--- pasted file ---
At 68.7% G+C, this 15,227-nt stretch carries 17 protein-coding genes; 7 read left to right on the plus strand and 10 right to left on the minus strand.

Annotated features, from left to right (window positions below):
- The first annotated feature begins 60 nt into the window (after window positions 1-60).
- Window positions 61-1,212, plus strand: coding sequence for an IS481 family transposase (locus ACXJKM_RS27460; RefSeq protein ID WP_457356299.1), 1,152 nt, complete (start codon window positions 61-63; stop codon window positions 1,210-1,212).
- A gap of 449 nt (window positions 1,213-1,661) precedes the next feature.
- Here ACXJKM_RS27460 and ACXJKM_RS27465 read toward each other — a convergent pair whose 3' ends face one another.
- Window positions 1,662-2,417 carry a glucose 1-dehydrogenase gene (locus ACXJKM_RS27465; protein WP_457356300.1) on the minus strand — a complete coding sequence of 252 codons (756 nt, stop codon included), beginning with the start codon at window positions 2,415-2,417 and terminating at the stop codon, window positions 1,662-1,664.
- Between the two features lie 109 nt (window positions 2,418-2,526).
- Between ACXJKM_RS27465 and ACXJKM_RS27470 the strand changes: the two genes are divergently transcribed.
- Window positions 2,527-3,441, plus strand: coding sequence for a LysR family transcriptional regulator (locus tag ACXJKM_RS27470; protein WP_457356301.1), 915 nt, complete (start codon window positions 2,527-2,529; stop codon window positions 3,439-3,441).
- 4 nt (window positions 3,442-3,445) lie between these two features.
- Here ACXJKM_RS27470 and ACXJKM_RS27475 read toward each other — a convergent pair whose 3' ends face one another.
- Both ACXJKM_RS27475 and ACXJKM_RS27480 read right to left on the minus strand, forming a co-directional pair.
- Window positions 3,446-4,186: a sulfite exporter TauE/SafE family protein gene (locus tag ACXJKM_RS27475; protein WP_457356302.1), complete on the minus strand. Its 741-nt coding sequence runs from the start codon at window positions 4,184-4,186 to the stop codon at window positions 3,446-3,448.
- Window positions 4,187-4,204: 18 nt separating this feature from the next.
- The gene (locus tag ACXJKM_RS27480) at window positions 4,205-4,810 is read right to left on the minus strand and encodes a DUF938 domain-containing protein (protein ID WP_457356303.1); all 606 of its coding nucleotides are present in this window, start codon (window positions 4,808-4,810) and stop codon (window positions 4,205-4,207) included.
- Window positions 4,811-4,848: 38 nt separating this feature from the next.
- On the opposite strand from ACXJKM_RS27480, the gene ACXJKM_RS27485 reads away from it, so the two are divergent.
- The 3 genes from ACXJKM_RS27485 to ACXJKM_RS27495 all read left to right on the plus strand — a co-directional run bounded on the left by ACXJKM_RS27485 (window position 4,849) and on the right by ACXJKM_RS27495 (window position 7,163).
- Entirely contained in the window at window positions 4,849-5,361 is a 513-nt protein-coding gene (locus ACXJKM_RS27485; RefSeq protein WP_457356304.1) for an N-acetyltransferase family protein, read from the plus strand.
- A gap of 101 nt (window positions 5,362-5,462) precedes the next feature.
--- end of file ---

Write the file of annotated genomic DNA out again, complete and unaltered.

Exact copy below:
At 68.7% G+C, this 15,227-nt stretch carries 17 protein-coding genes; 7 read left to right on the plus strand and 10 right to left on the minus strand.

Annotated features, from left to right (window positions below):
- The first annotated feature begins 60 nt into the window (after window positions 1-60).
- Window positions 61-1,212, plus strand: coding sequence for an IS481 family transposase (locus ACXJKM_RS27460; RefSeq protein ID WP_457356299.1), 1,152 nt, complete (start codon window positions 61-63; stop codon window positions 1,210-1,212).
- A gap of 449 nt (window positions 1,213-1,661) precedes the next feature.
- Here ACXJKM_RS27460 and ACXJKM_RS27465 read toward each other — a convergent pair whose 3' ends face one another.
- Window positions 1,662-2,417 carry a glucose 1-dehydrogenase gene (locus ACXJKM_RS27465; protein WP_457356300.1) on the minus strand — a complete coding sequence of 252 codons (756 nt, stop codon included), beginning with the start codon at window positions 2,415-2,417 and terminating at the stop codon, window positions 1,662-1,664.
- Between the two features lie 109 nt (window positions 2,418-2,526).
- Between ACXJKM_RS27465 and ACXJKM_RS27470 the strand changes: the two genes are divergently transcribed.
- Window positions 2,527-3,441, plus strand: coding sequence for a LysR family transcriptional regulator (locus tag ACXJKM_RS27470; protein WP_457356301.1), 915 nt, complete (start codon window positions 2,527-2,529; stop codon window positions 3,439-3,441).
- 4 nt (window positions 3,442-3,445) lie between these two features.
- Here ACXJKM_RS27470 and ACXJKM_RS27475 read toward each other — a convergent pair whose 3' ends face one another.
- Both ACXJKM_RS27475 and ACXJKM_RS27480 read right to left on the minus strand, forming a co-directional pair.
- Window positions 3,446-4,186: a sulfite exporter TauE/SafE family protein gene (locus tag ACXJKM_RS27475; protein WP_457356302.1), complete on the minus strand. Its 741-nt coding sequence runs from the start codon at window positions 4,184-4,186 to the stop codon at window positions 3,446-3,448.
- Window positions 4,187-4,204: 18 nt separating this feature from the next.
- The gene (locus tag ACXJKM_RS27480) at window positions 4,205-4,810 is read right to left on the minus strand and encodes a DUF938 domain-containing protein (protein ID WP_457356303.1); all 606 of its coding nucleotides are present in this window, start codon (window positions 4,808-4,810) and stop codon (window positions 4,205-4,207) included.
- Window positions 4,811-4,848: 38 nt separating this feature from the next.
- On the opposite strand from ACXJKM_RS27480, the gene ACXJKM_RS27485 reads away from it, so the two are divergent.
- The 3 genes from ACXJKM_RS27485 to ACXJKM_RS27495 all read left to right on the plus strand — a co-directional run bounded on the left by ACXJKM_RS27485 (window position 4,849) and on the right by ACXJKM_RS27495 (window position 7,163).
- Entirely contained in the window at window positions 4,849-5,361 is a 513-nt protein-coding gene (locus ACXJKM_RS27485; RefSeq protein WP_457356304.1) for an N-acetyltransferase family protein, read from the plus strand.
- A gap of 101 nt (window positions 5,362-5,462) precedes the next feature.